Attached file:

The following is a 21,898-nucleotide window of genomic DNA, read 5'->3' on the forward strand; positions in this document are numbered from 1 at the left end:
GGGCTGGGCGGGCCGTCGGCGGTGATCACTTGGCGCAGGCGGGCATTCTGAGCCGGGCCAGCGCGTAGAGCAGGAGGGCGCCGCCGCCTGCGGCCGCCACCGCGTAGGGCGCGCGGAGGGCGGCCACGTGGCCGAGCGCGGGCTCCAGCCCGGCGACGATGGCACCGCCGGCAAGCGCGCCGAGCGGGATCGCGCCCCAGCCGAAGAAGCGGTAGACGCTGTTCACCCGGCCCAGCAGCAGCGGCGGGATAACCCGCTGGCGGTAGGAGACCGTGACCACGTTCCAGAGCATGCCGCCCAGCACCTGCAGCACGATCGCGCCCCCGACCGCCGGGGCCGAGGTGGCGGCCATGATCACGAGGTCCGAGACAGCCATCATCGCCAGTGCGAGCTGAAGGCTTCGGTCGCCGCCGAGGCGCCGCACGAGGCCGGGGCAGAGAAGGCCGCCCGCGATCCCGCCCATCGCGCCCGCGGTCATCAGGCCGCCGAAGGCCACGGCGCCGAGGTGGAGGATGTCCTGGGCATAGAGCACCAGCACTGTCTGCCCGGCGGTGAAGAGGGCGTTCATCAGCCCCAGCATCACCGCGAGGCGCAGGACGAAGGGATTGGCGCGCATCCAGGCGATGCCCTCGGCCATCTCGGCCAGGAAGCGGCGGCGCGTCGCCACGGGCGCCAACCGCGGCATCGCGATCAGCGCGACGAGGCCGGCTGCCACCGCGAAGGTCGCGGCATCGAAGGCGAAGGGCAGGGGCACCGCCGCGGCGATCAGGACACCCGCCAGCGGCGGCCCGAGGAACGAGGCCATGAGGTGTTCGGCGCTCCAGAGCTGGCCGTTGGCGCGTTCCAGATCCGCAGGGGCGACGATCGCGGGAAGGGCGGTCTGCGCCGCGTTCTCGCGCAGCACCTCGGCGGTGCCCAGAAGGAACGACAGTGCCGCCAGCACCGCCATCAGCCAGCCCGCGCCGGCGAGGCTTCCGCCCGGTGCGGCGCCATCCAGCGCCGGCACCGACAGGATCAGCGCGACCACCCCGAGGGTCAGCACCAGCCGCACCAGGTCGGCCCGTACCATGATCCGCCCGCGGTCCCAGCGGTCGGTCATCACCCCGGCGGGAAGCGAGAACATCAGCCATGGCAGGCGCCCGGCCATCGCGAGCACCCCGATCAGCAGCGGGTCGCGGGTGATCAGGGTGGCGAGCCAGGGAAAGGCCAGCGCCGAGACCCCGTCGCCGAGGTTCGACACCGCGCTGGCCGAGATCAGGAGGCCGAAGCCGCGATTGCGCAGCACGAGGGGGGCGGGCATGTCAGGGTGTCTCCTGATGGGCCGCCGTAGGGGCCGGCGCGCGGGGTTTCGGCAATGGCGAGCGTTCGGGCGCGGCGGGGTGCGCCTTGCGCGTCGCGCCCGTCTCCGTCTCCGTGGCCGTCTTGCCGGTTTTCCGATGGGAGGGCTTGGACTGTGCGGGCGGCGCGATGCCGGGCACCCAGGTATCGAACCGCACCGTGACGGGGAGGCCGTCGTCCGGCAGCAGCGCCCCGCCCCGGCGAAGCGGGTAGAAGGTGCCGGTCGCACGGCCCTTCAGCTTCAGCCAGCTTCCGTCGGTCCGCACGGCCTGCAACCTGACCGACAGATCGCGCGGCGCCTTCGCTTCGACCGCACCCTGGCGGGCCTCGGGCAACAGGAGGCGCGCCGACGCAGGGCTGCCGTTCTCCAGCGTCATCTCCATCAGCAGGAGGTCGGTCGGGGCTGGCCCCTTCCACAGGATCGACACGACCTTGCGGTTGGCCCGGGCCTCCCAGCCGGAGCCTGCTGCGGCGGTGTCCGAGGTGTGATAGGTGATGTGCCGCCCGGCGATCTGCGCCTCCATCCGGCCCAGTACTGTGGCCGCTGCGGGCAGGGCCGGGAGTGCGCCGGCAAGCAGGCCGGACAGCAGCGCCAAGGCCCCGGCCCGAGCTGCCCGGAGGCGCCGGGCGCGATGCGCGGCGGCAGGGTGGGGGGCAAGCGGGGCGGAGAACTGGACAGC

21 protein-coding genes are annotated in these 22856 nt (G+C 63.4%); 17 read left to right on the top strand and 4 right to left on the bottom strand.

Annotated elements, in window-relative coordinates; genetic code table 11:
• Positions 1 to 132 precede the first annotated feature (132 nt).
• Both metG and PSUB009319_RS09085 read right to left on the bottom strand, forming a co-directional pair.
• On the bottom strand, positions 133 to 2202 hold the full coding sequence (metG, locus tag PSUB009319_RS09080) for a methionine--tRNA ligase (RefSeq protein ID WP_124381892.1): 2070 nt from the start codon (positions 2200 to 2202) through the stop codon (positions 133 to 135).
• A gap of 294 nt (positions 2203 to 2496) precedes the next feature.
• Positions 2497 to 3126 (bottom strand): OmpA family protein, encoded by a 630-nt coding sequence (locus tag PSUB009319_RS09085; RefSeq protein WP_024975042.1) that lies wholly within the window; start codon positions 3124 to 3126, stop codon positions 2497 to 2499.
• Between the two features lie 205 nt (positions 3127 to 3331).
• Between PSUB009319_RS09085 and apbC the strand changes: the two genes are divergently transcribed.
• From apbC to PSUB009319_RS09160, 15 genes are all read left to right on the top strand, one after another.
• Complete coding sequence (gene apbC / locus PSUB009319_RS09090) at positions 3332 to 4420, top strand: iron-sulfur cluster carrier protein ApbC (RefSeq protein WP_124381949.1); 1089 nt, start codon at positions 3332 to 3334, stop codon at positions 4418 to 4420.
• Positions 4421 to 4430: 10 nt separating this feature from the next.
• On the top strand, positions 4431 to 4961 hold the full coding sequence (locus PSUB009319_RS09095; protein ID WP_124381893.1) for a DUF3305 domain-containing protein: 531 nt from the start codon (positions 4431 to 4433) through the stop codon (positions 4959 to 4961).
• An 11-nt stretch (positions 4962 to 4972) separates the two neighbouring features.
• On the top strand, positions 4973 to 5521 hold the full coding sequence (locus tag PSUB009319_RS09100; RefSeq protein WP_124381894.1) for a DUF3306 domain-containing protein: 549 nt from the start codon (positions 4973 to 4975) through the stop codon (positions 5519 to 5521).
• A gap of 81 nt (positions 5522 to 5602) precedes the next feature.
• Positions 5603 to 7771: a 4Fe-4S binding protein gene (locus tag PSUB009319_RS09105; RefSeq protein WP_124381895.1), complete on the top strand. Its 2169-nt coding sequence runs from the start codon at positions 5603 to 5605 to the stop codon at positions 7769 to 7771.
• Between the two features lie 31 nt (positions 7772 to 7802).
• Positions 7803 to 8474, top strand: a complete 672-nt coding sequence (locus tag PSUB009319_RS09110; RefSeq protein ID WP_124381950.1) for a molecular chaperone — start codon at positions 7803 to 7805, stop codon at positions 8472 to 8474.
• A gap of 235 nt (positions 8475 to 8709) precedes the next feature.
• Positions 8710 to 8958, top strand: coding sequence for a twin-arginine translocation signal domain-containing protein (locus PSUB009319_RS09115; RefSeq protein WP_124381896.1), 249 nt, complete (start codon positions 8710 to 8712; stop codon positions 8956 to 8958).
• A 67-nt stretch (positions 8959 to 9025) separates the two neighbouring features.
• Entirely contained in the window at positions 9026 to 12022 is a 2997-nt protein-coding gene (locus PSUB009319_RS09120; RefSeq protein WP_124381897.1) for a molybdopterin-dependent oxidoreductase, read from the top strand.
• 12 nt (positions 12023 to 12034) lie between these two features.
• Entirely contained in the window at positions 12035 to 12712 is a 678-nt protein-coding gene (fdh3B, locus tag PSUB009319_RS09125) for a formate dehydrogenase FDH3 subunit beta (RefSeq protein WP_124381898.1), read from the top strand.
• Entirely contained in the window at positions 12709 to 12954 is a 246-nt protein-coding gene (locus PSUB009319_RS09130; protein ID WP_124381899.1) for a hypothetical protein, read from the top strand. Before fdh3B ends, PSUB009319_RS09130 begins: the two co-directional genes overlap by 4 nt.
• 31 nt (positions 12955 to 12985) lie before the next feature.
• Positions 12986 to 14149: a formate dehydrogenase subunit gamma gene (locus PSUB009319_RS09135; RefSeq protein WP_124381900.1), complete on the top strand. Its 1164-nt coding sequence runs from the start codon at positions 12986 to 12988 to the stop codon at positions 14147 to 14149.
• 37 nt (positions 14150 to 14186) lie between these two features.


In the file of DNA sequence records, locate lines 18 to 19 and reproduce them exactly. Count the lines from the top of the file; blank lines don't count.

• A gap of 81 nt (positions 5522 to 5602) precedes the next feature.
• Positions 5603 to 7771: a 4Fe-4S binding protein gene (locus tag PSUB009319_RS09105; RefSeq protein WP_124381895.1), complete on the top strand. Its 2169-nt coding sequence runs from the start codon at positions 5603 to 5605 to the stop codon at positions 7769 to 7771.